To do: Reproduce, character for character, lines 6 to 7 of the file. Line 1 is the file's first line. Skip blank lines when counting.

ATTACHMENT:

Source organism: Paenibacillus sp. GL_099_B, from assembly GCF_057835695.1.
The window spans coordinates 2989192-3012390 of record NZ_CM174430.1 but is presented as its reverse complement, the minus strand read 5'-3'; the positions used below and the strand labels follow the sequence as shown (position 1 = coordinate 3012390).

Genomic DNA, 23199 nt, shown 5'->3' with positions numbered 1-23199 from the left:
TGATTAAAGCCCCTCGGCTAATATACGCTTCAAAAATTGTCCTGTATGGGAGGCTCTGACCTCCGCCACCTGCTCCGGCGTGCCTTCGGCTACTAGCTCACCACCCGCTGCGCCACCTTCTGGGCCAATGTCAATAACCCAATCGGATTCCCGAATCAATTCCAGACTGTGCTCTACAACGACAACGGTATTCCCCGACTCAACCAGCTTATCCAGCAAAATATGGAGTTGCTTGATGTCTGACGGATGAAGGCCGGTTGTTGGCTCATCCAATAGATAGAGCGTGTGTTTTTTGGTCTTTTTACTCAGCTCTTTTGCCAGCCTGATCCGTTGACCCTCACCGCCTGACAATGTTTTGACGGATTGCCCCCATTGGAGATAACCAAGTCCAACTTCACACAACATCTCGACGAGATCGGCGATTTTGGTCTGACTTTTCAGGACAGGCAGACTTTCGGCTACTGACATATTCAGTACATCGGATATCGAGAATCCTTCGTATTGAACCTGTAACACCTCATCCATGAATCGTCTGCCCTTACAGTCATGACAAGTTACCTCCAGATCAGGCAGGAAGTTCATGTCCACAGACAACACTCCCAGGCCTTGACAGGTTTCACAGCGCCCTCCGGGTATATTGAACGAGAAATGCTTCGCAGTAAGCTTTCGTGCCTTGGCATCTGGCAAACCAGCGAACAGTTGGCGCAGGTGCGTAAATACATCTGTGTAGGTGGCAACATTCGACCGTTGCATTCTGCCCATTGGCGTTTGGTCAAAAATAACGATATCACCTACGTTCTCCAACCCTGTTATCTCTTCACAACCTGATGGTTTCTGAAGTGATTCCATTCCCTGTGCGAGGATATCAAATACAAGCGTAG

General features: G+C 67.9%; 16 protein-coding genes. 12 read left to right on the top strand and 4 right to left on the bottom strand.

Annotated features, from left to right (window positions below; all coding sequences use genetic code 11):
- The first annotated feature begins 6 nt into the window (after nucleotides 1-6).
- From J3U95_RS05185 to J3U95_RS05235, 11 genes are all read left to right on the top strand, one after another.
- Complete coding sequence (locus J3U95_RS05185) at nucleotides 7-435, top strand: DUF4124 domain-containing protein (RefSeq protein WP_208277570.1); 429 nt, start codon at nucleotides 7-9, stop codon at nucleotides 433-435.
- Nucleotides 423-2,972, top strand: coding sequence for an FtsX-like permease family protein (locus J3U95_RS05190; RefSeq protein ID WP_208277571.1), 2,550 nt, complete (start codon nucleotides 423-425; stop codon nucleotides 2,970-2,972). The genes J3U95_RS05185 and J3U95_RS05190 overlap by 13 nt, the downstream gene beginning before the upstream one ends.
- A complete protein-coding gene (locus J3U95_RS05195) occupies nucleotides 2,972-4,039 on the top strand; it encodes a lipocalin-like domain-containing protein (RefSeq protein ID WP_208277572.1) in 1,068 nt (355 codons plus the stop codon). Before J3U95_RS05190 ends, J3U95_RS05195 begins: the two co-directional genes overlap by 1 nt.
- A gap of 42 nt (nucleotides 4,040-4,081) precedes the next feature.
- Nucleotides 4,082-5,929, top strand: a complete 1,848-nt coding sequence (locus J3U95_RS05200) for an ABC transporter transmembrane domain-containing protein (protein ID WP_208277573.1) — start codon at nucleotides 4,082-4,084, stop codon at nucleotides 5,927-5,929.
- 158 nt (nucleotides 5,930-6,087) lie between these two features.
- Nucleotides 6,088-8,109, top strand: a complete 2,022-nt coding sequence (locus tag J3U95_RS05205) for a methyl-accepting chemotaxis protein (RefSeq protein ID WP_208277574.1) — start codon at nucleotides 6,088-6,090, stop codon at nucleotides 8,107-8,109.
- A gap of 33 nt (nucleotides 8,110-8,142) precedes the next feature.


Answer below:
Annotated features, from left to right (window positions below; all coding sequences use genetic code 11):
- The first annotated feature begins 6 nt into the window (after nucleotides 1-6).